JIS News

Story Highlights

  • The Government has been proactive in ensuring that acceptable hygiene exists at schools to prevent any form of health risks, and that officials have been visiting educational institutions to tackle the Hand, Foot and Mouth Disease (HFMD).
  • During the first week of September, personnel from the Ministry and the Ministry of Health circulated information about maintaining a healthy environment, and ensuring safe water usage in light of the drought condition.
  • The Minister said he is pleased with all the steps taken before the outbreak of the HFMD, and the ongoing efforts to contain it.

The Government has been proactive in ensuring that acceptable hygiene exists at schools to prevent any form of health risks, and that officials have been visiting educational institutions to tackle the Hand, Foot and Mouth Disease (HFMD).

This was emphasised by Minister of Education, Hon. Rev. Ronald Thwaites, who noted that during the first week of September, personnel from the Ministry and the Ministry of Health circulated information about maintaining a healthy environment, and ensuring safe water usage in light of the drought condition.

“The Ministry of Education is satisfied that school and Ministry officials in the field are equipped with the knowledge to respond appropriately to the challenges presented by this health issue,” Rev. Thwaites said.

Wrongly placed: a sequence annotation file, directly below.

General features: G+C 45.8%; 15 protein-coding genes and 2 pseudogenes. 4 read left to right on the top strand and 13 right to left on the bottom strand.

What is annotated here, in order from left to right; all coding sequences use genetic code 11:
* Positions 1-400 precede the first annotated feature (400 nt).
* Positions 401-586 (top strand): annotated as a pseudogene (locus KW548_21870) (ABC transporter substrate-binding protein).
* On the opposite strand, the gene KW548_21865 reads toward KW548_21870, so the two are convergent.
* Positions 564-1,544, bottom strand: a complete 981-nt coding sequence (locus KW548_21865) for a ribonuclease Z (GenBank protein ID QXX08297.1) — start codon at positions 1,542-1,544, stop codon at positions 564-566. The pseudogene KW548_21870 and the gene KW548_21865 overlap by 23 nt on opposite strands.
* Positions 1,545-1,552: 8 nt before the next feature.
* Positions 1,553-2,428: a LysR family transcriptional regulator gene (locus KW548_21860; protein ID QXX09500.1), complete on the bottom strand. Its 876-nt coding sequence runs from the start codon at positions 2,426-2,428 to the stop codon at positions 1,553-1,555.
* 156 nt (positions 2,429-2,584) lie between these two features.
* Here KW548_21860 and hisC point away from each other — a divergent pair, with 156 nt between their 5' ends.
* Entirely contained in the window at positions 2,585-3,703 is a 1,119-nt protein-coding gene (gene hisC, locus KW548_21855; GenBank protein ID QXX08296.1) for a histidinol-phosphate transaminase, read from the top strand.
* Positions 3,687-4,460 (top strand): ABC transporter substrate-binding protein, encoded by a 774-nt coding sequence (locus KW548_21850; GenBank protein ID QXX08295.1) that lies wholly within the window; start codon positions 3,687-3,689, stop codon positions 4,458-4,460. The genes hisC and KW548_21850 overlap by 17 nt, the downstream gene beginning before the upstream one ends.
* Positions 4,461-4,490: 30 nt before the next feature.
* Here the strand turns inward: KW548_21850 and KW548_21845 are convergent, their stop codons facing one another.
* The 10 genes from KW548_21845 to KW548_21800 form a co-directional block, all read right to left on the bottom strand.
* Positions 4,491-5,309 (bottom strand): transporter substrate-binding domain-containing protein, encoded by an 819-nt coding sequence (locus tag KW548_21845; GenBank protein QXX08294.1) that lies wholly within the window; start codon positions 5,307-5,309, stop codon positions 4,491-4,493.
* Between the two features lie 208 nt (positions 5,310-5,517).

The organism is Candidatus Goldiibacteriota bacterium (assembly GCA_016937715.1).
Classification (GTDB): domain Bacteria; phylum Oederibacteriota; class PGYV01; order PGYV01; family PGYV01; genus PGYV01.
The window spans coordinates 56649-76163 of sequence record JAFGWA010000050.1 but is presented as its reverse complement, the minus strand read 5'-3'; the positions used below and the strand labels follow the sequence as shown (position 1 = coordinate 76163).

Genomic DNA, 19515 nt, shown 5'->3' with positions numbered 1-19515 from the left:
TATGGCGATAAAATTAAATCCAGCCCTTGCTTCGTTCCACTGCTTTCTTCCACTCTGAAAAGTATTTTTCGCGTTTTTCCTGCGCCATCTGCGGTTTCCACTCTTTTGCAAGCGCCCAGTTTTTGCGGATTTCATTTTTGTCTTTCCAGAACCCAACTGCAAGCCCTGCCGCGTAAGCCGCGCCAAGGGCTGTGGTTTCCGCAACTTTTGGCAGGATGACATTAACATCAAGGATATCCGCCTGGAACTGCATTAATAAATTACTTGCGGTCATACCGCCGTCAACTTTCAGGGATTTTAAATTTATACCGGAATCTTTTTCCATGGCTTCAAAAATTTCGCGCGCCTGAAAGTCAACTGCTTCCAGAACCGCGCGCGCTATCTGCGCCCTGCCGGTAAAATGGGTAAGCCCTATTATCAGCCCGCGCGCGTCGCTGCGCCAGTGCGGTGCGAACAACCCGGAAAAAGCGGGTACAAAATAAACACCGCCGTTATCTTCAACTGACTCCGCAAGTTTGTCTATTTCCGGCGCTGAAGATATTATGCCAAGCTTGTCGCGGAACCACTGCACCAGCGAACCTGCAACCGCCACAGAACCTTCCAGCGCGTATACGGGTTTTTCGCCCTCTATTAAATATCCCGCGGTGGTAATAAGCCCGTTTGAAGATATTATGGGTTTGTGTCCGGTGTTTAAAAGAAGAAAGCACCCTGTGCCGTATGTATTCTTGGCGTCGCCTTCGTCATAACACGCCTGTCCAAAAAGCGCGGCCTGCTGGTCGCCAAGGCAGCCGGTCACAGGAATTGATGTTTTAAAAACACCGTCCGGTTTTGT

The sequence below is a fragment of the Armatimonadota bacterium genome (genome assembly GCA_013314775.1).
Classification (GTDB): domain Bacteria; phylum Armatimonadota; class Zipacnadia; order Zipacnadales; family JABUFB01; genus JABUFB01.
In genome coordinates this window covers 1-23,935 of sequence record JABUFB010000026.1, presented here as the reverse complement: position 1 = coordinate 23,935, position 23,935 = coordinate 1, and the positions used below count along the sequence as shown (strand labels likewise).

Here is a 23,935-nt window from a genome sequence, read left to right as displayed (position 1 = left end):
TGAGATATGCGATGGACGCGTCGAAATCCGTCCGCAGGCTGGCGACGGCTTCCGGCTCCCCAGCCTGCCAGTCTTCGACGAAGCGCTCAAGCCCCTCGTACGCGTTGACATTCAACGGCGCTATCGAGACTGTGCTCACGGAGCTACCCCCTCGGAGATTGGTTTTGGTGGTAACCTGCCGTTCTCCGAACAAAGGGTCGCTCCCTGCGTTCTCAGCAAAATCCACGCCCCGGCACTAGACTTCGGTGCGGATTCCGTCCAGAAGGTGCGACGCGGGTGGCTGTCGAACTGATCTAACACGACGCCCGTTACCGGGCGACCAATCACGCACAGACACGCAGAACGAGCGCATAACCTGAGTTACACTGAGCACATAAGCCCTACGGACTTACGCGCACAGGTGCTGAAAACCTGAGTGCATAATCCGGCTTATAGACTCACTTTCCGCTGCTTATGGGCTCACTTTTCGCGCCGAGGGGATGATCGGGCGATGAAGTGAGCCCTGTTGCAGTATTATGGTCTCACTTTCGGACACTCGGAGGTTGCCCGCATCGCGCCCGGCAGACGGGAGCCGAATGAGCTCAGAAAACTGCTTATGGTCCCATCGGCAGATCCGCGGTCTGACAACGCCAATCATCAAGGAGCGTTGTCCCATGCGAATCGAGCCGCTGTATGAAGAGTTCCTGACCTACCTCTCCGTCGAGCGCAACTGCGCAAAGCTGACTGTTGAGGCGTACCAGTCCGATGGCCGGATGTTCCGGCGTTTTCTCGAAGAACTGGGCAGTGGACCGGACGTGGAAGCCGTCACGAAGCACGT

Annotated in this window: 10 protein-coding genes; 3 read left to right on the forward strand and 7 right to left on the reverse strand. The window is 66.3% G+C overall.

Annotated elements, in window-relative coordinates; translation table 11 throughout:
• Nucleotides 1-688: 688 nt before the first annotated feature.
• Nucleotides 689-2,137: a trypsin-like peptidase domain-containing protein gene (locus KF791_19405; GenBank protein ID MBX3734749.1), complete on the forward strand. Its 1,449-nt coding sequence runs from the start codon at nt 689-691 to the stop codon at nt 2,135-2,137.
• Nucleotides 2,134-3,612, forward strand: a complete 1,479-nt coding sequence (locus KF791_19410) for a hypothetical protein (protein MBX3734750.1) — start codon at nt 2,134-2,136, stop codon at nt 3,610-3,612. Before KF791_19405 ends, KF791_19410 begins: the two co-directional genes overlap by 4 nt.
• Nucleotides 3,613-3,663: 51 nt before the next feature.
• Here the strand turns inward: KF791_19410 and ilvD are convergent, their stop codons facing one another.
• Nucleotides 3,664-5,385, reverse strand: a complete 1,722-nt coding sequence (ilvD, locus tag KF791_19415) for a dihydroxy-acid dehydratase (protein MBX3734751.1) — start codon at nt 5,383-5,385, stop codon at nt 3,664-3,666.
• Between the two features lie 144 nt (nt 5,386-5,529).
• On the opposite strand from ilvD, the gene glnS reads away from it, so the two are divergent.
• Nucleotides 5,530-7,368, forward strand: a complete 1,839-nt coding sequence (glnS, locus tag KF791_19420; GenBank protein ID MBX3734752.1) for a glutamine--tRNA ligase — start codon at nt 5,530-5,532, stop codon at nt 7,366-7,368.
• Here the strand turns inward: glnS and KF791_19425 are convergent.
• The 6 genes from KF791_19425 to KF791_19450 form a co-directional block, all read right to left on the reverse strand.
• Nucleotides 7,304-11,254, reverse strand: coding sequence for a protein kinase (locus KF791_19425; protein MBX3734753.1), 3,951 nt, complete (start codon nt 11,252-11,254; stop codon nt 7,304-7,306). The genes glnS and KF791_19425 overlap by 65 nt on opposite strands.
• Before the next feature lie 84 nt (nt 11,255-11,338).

He was addressing a press conference at his National Heroes Circle offices, in Kingston, on October 2, to provide an update on the HFMD.

The Minister said he is pleased with all the steps taken before the outbreak of the HFMD, and the ongoing efforts to contain it. “Local health officials have responded promptly to calls from schools, and have provided the necessary guidance,” he added.

Rev. Thwaites informed that affected children have been sent home, until they are well again, and the schools have been disinfected to prevent the transmission of the virus, and this is in addition to normal sanitation activities in schools.

Meanwhile, Minister of Health, Hon. Dr. Fenton Ferguson, who also spoke at the press conference, said his Ministry moved early to deal with the HFMD, and while public health officials are doing their part, parents should remain vigilant so that they can detect signs of the virus, which include fever, blister-like eruptions on the tongue, inside the cheek and on the skin, poor appetite and a sore throat.

“The Ministry of Health and the Parish Health Departments began taking action the moment we started to receive reports from schools. The Ministry has also heightened its surveillance inslandwide to ensure that cases are reported in a timely manner,” the Minister said.

He cautioned against children hugging and making contact with affected persons, and sharing utensils.

“I want to assure parents that while every viral infection in children is a cause for concern, usually the Hand, Foot and Mouth Disease goes away on its own, after about a week. However, if your child’s fever remains elevated, despite appropriate fever-reducing drugs, contact your child’s health provider,” Dr.  Ferguson said.